So what might happen now? Taking the whole album and the way it plays into account, most listeners will agree that Turning Rocks ranks as Thus Owls' best album to date, but the band also (wisely) leaves room for growth as “Thief” closes the proceedings down. The possibility that the band leaves behind here is the perfect bait; the sort that will have imaginations running hard. Those imaginations will ache to be satiated by whatever the band releases next and that's what Thus Owls' success will really hinge on; they have the raw talent, all they need is to illustrate that they have the savvy and the style to keep running with the ideas they've presented here. - Ground Control

"Thus:Owls - Cardiac Malformations 4/5"

On distans, Erika Alexandersson sometimes, sounds a bit like Karin Dreijer and there aren't that many that does that. It should be impossible. The association doesn't occur only cause their voices are warped, rather more cause they ask for attention in the same way. You have to listen.

Erika Alexandersson who is the hub in Thus:Owls, also plays in the duo Josef och Erika, the electronic duo The Moth and has released solo material under the name eRika in Japan. She has also had time to tour with the pleasent Loney dear.

But Thus:Owls is obviously the talented songwriters forum to meet an audience that doesn't get turned on by music that's called free, impro or progressiv jazz, but demands songs. This is the pop-vehicle for her crativity, packed to the brim with all the experience she has from widly different musical angles with a very obvious goal to communicate and tuch and not to pose.

The songs are fantastic, hoarse but sharp, black and merry, hot tempered and leisurely, coquettish and humble, and yes, almost impossible to describe. - Dagens Nyheter - Malena Rydell


"Bewlidering good music by Erika Alexandersson (Josef och Erika amongst other groups), whos voice is irresistible close, strong, and weak, with some of the qualitys of Anthony Hegarty. It's pop with experimental ambitions, mostly it finds it's exact way in the choice of soundscape. Almost constantly it's beautiful and suggestive, never conventional. Sometimes like Doors but with crueler syncops and braver orchestration. Erika Alexandersson is on here way to some find something big here. And she has a marvelous great and self-willed band." - Göteborgs Posten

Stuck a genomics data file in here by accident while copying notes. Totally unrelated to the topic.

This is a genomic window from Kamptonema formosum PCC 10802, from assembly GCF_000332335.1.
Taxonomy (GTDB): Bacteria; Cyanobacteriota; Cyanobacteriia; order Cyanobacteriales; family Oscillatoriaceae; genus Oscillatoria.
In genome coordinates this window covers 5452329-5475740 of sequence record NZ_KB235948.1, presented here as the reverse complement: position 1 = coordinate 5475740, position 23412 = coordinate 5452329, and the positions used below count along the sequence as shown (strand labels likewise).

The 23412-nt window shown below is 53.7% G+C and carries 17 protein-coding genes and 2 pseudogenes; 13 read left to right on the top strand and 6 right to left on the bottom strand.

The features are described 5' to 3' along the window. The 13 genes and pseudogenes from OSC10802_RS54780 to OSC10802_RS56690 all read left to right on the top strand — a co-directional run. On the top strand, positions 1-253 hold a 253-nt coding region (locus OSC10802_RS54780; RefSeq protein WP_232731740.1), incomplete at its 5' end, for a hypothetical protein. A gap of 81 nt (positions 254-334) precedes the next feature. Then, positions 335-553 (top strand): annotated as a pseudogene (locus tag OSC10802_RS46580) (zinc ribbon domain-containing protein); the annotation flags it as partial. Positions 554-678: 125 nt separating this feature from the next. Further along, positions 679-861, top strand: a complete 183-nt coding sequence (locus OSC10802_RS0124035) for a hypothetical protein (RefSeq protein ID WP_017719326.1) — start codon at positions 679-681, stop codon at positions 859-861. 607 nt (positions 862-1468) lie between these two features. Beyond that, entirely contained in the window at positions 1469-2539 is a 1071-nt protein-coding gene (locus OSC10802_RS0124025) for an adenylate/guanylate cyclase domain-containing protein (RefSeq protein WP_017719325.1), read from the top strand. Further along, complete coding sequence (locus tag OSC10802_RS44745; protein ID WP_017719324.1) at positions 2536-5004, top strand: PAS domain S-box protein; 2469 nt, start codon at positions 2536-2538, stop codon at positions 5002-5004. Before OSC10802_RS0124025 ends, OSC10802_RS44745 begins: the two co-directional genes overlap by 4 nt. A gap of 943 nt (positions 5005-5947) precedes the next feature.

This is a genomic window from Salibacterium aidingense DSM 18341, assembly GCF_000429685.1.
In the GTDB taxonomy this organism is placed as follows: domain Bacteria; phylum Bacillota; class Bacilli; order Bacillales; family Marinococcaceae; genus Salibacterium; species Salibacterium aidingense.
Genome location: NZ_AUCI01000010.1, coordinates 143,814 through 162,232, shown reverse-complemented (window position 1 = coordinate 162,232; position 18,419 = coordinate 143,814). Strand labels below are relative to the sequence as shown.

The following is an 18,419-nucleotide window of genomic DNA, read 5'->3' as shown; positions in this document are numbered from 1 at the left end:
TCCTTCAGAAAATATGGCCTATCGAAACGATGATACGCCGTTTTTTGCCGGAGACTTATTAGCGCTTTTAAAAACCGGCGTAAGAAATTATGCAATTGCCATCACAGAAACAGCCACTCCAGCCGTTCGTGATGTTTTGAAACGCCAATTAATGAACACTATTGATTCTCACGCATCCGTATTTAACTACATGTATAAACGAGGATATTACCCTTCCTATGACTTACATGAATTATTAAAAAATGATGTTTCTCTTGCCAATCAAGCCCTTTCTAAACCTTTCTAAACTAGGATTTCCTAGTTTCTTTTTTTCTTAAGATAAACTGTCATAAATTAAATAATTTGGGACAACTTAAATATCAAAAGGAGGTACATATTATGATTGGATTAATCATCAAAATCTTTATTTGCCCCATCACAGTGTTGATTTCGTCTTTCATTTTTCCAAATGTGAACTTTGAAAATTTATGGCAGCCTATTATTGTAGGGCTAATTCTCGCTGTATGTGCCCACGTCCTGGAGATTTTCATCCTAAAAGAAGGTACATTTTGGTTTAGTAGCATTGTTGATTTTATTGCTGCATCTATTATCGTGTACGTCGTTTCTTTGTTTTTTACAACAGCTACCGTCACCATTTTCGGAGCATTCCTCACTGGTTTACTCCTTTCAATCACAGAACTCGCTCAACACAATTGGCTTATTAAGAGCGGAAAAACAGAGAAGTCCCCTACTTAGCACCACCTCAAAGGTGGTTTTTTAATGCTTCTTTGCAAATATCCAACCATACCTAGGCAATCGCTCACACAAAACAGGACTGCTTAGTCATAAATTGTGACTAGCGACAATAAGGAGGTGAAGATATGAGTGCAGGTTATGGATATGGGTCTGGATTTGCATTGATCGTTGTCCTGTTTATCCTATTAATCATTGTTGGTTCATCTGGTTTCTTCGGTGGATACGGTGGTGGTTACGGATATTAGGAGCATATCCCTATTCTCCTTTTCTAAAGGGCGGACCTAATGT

"Free creativity that surprices 4/5"

"Erika Alexandersson is an interesting song writer and vocalist on the experimental pop scen. On top of her soloproject she also is a part of Josef och Erika and the improvisation band The Moth, she's also had time for touring both Europe and USA. Thus:Owls shows yet another phase in her career. This time with a bigger crew, with, amongst others, Cecilia Persson on piano and Martin Höper on bass. You hear Erika Alexandersson herself on vocals and she has written all the songs for "Cardiac Malformations" that are dominated by exciting experimental pop. The music pulls in several directions, free, often surpricing with sharp turns in tempo. Sometimes it feels like being in a labyrinth. At the same time there's diciplin and structure. Everything is well composed. Alexandersson varys her voice very effective; with space for closeness, distans, warmth and escape." - Hallandsposten

"Might be the best thing happened to me!"

"Thus Owls new album "Cardiac Malformations" might be the best thing ever happened to me. At least in a long time. The songs are written by Erika Alexandersson from the duo Josef och Erika and The Moth, and the members come from, amongst others, Koop and Loney dear. The whole thing makes me wanna let go of everything and go home and listen carfully in my velvet sofa. The vocals like a less maniated Karin Dreijer Andersson ( The Knife), and the sound remindes me abit of Wildbirds and Peacedrums. Sharp sounds, no pads or drowning accidents in the reverb, distinct drums/percussiouns. Oh, this can be good!" - Meny

"An unusually, rare, original and great record!"

Erika Alexandersson has mostly received attention as singer in the duo Josef och Erika. Lately she has also been singing with Loney Dear, recorded a record with the improduo The Moth and has been busy with her solo project eRika, that released a record on a japanese lable. A multifaceted singer that seems to follow her inner voice, without any interest in following fixed patterns. That description very much applies to the debut album of Thus:Owls. It started out as a developed version of eRika, that nowdays has become a new band, with an assembly of musicians that amongst others play/played with Paavo, already mentioned Loney Dear and Koop. And also the canadian guitarist Simon Angell who has been busy doing things from dramatic pop with Patrick Watson to various experimenting.

Somethimes Erika sings similar to Anna Ternheim, but she has a much wider range, and has more in common with Lindha Kallerdahl, Mariam Wallentin (Wildbirds and Peacedrums) and Ellekari Larsson (The Tiny) to mention the most obvious relatives in the swedish vocal family tree. Her voice is an instrument, something you can elaborate with, explore. She shifts between jazz, pop, rock and improvisation, sings straight out, changes the syntax, and several songs have opera-like elements that have more to do with Coco Rosie than Malena Ernman. The records last song, the powerful "The Atlantic" could be a soundtrack to a hallucination where the whole shlagerfestival flew out in space and hovered away to an unknown solar system, or if any optional arena slowly sank down in the ocean with dolphins and fish as surprised audience.